Peace Corps points alumni toward federal jobs

By Karen Rutzick

November 28, 2006

Peace Corps officials are promoting their former volunteers as ready-made civil servants.

Volunteers return to the United States from two-year stints as teachers, technology workers, foresters and more, from locations as far as Malawi, the Dominican Republic and Bolivia, looking for work. They have a passion for public service and -- perhaps most importantly -- a handy special status that allows agencies to quickly hire them without the rigmarole required for filling most government jobs.

The Peace Corps is advancing this message this week during its first career fair. About 50 alumni are at the fair, which is running until Thursday at Peace Corps headquarters in Washington. Some traveled from as far away as California, Michigan and Canada to fill the Shriver conference rooms.

As the government kvetches over how to hire enough new workers to replace the retiring baby boomers who likely will vacate more than half of federal jobs over the next decade or so, returning Peace Corps volunteers may be a place to start. Right now, only 40 out of about 3,000 recent alumni of the volunteer program are in federal service, according to Max Stier, president of the nonprofit Partnership for Public Service. Stier spoke at the fair Tuesday.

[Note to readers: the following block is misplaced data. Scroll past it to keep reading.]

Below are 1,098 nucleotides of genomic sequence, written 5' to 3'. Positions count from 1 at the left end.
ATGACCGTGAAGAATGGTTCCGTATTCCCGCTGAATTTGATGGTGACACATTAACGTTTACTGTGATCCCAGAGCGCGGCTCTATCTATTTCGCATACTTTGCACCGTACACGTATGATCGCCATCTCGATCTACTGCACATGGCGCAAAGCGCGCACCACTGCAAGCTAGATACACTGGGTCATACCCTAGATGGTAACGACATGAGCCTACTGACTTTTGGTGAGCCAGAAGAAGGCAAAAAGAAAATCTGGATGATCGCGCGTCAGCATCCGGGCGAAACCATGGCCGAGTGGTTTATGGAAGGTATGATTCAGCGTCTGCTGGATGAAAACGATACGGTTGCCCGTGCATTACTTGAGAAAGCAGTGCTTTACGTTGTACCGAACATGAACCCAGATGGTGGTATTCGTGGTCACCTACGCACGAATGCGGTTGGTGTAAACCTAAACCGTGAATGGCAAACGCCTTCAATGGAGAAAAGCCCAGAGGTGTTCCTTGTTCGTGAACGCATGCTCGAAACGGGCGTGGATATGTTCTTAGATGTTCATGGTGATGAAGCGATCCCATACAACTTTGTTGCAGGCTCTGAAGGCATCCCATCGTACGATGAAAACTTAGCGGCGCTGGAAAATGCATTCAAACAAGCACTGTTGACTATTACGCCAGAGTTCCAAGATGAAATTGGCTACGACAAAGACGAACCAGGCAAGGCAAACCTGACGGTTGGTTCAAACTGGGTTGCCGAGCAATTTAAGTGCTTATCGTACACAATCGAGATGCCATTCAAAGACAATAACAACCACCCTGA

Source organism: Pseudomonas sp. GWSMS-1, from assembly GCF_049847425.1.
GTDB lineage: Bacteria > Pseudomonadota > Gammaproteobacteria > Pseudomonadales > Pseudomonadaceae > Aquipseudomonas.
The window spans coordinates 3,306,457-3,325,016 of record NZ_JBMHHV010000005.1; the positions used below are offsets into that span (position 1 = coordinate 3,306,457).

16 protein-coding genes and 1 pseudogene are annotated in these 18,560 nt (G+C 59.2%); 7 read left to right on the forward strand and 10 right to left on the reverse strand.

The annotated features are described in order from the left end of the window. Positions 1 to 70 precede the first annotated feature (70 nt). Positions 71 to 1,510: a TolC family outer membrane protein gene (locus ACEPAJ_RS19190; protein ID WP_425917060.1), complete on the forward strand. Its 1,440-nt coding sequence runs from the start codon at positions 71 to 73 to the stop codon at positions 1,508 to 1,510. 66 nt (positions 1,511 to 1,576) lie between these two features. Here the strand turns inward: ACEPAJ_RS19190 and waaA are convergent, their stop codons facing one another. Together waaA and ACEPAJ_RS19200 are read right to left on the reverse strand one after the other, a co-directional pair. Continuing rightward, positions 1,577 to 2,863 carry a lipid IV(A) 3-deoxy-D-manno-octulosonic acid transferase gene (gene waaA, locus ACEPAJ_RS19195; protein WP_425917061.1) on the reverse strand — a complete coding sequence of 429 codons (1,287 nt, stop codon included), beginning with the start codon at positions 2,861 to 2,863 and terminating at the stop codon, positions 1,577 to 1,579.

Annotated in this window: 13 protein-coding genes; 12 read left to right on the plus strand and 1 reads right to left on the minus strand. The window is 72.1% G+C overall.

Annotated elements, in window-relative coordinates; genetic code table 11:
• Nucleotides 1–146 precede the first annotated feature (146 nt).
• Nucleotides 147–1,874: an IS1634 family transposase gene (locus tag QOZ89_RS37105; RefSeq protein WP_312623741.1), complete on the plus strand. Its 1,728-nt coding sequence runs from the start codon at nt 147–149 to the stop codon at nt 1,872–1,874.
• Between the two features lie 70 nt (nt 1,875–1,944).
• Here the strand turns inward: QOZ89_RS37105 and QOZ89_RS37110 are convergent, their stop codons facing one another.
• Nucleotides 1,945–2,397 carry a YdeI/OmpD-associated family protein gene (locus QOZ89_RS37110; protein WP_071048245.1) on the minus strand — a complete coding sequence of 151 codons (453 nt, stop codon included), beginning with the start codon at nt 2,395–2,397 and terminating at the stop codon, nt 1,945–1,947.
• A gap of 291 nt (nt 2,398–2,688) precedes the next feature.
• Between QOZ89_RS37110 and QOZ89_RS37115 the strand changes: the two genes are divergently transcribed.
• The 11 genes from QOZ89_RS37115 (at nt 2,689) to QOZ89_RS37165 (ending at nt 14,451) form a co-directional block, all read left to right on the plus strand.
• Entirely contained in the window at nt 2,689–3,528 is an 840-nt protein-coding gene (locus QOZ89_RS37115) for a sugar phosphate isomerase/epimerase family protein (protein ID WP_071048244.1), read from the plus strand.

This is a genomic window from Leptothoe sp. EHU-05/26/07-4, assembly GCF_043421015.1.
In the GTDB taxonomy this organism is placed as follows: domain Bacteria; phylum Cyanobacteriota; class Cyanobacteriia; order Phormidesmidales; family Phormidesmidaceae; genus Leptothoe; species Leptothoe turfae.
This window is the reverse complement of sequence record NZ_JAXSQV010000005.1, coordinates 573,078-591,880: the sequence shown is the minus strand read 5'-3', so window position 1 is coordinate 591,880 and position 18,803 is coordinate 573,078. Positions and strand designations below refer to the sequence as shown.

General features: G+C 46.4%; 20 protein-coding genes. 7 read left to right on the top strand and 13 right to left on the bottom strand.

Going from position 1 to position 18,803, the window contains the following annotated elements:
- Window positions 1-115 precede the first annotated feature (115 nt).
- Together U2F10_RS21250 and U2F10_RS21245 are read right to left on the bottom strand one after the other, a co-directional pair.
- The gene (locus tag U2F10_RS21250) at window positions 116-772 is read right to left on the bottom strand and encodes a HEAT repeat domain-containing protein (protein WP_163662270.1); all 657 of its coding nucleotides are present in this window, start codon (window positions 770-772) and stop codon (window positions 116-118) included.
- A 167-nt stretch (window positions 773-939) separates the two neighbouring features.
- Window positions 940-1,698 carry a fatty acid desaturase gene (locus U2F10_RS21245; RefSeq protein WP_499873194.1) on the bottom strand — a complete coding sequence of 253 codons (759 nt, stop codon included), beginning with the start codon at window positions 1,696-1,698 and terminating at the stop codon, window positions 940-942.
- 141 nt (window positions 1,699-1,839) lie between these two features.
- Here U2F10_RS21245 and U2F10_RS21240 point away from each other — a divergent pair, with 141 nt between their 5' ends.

"There are equally challenging but very different kinds of work where you can make a difference," Stier said. "The opportunities are in the federal government."

The schedule is packed. The Peace Corps alumni will learn about federal internships, graduate programs in public administration, networking skills for federal jobs, using the Web site and the special language of federal job applications.

Also on the agenda are the details of Peace Corps alums' special hiring status, which allows agencies to appoint them to federal jobs within one year of their return to the United States without making them compete with the general public.

The Transportation Security Administration and the Centers for Disease Control and Prevention are holding their own sessions, and participants will have a chance to go to Government Accountability Office headquarters.

In addition to TSA and CDC, the 16 agencies participating in the fair include: the Securities and Exchange Commission, the International Trade Administration, the U.S Agency for International Development, the Homeland Security Department's Inspector General office and the State Department.

Still, even as the Peace Corps promoted public service to the alums, they were warned that the complexity of the government could make finding the right job difficult.

"It ain't gonna be easy," Stier said. "You might think 'I had my Peace Corps experience, and I don't need [a challenge] again.' Sorry, but that's life."

Stier pointed the attendees toward his organization's Web site,, to begin the challenge.

By Karen Rutzick

November 28, 2006